I also disliked the Apple community for another reason.   In the ensuing years, little wars of contention constantly broke out between PC and Mac users, and inevitably in these little spats the Mac users were the Republicans of the computer world, because they were always the more aggressive, argumentative, and nasty proponents of their machines.   Just as Republicans take so much exception to so many people who persist in voting Democratic, it galled the Apple users that so many people insisted on sticking to their PC's, despite all the claims that the Apple users made about the superiority of their machines.

Because I never had any reason to get any of that equipment, I've never been in a position to know whether their arguments had any merit.   The first argument that is always made is about how superior the graphics are on Apple machines, making them especially useful for artists.   But I've  never used computers for any of my painting or stained glass work.   Instead I use my battery of seven or eight PC's on probably a more primitive level -- namely for writing, listening to music, checking on the Internet, playing games, or just for the sheer joy of taking them apart and putting them together again,  and I have no idea what the sleek, miniaturized world of Iphones and Ipods is all about, except that they couldn't possibly fit my hands..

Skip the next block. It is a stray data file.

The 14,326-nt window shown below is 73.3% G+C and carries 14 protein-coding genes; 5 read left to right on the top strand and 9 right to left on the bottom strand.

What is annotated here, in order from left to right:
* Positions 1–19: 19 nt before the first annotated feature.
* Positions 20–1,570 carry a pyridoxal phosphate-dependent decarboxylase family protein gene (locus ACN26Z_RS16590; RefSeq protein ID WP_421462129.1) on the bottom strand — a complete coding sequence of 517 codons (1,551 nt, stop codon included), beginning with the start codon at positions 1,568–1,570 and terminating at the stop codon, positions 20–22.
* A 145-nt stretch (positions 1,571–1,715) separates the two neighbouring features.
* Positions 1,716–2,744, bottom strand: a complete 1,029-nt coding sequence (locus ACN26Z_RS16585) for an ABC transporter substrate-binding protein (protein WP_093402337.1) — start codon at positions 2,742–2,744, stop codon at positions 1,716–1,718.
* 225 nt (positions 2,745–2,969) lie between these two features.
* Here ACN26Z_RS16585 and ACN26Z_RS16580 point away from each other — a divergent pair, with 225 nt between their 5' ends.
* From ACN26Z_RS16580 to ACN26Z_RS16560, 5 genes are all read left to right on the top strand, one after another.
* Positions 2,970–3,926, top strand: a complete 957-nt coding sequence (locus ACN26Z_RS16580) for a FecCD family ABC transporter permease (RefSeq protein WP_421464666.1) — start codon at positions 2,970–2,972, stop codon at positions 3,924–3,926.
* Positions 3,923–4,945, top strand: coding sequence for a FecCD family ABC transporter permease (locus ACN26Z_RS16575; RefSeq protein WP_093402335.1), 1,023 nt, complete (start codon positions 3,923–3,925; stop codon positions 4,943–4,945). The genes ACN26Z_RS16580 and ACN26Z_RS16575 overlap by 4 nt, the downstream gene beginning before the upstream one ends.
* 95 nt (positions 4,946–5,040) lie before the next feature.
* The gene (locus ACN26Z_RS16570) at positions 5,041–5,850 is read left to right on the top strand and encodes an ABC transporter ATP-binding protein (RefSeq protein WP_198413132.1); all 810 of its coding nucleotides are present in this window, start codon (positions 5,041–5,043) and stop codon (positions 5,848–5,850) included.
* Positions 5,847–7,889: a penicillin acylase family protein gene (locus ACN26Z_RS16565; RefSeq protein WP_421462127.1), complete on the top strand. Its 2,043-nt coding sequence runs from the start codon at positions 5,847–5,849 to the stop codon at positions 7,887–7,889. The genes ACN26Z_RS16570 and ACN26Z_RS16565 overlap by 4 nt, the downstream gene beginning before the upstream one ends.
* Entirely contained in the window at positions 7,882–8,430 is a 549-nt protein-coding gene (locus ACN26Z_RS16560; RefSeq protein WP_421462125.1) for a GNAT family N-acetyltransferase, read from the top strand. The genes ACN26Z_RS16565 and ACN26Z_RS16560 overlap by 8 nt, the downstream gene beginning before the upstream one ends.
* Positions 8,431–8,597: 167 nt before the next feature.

I can't help feeling that I'm not missing much, except strains from a constantly bent neck and on my eyes from punching the tiny keys on those little monstrosities that seem to be almost cemented to younger, sweatier hands.  And speaking of young, sweaty hands, I'm not in any social networks anyway, for obvious reasons.

Sunday, October 09, 2011

About Herman Cain

For days I've been trying to write a post about H. Cain, the end man on the vaudeville team that passes for the current aspirants to be the Republican nominee for President -- the one with the black face that is so skillfully put on that it looks real.  But he is offensive in so many ways that their sheer number overwhelms me, as does the size and the quantity and variety of the threats posed by the other members of that team as well.   My stomach isn't all that it could be.